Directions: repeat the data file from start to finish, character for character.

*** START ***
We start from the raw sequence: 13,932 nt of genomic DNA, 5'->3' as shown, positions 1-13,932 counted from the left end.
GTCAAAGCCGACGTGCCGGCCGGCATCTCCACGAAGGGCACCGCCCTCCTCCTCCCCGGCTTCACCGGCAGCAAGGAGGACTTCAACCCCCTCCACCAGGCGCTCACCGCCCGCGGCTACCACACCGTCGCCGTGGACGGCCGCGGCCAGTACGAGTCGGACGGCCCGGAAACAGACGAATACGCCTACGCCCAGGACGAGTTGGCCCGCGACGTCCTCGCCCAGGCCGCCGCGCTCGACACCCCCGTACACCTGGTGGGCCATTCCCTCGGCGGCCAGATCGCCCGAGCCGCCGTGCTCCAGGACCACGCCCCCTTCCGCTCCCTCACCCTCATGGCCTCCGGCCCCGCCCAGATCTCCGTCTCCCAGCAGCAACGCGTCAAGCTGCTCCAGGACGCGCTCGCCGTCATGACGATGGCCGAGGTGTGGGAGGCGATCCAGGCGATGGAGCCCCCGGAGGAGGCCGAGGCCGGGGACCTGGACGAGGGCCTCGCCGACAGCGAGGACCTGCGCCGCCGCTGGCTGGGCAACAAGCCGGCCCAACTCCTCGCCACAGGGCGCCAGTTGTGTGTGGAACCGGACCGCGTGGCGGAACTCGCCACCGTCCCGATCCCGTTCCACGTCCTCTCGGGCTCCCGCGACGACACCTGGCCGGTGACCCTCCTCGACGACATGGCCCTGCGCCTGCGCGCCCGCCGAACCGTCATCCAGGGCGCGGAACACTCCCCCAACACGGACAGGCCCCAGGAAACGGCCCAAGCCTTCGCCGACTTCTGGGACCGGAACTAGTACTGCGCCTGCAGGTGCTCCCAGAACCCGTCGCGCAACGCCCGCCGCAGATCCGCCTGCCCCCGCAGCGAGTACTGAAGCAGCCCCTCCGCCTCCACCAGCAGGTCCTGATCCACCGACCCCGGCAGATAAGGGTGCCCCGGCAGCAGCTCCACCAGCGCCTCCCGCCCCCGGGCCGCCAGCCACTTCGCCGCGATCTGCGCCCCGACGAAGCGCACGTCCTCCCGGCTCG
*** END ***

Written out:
We start from the raw sequence: 13,932 nt of genomic DNA, 5'->3' as shown, positions 1-13,932 counted from the left end.
GTCAAAGCCGACGTGCCGGCCGGCATCTCCACGAAGGGCACCGCCCTCCTCCTCCCCGGCTTCACCGGCAGCAAGGAGGACTTCAACCCCCTCCACCAGGCGCTCACCGCCCGCGGCTACCACACCGTCGCCGTGGACGGCCGCGGCCAGTACGAGTCGGACGGCCCGGAAACAGACGAATACGCCTACGCCCAGGACGAGTTGGCCCGCGACGTCCTCGCCCAGGCCGCCGCGCTCGACACCCCCGTACACCTGGTGGGCCATTCCCTCGGCGGCCAGATCGCCCGAGCCGCCGTGCTCCAGGACCACGCCCCCTTCCGCTCCCTCACCCTCATGGCCTCCGGCCCCGCCCAGATCTCCGTCTCCCAGCAGCAACGCGTCAAGCTGCTCCAGGACGCGCTCGCCGTCATGACGATGGCCGAGGTGTGGGAGGCGATCCAGGCGATGGAGCCCCCGGAGGAGGCCGAGGCCGGGGACCTGGACGAGGGCCTCGCCGACAGCGAGGACCTGCGCCGCCGCTGGCTGGGCAACAAGCCGGCCCAACTCCTCGCCACAGGGCGCCAGTTGTGTGTGGAACCGGACCGCGTGGCGGAACTCGCCACCGTCCCGATCCCGTTCCACGTCCTCTCGGGCTCCCGCGACGACACCTGGCCGGTGACCCTCCTCGACGACATGGCCCTGCGCCTGCGCGCCCGCCGAACCGTCATCCAGGGCGCGGAACACTCCCCCAACACGGACAGGCCCCAGGAAACGGCCCAAGCCTTCGCCGACTTCTGGGACCGGAACTAGTACTGCGCCTGCAGGTGCTCCCAGAACCCGTCGCGCAACGCCCGCCGCAGATCCGCCTGCCCCCGCAGCGAGTACTGAAGCAGCCCCTCCGCCTCCACCAGCAGGTCCTGATCCACCGACCCCGGCAGATAAGGGTGCCCCGGCAGCAGCTCCACCAGCGCCTCCCGCCCCCGGGCCGCCAGCCACTTCGCCGCGATCTGCGCCCCGACGAAGCGCACGTCCTCCCGGCTCG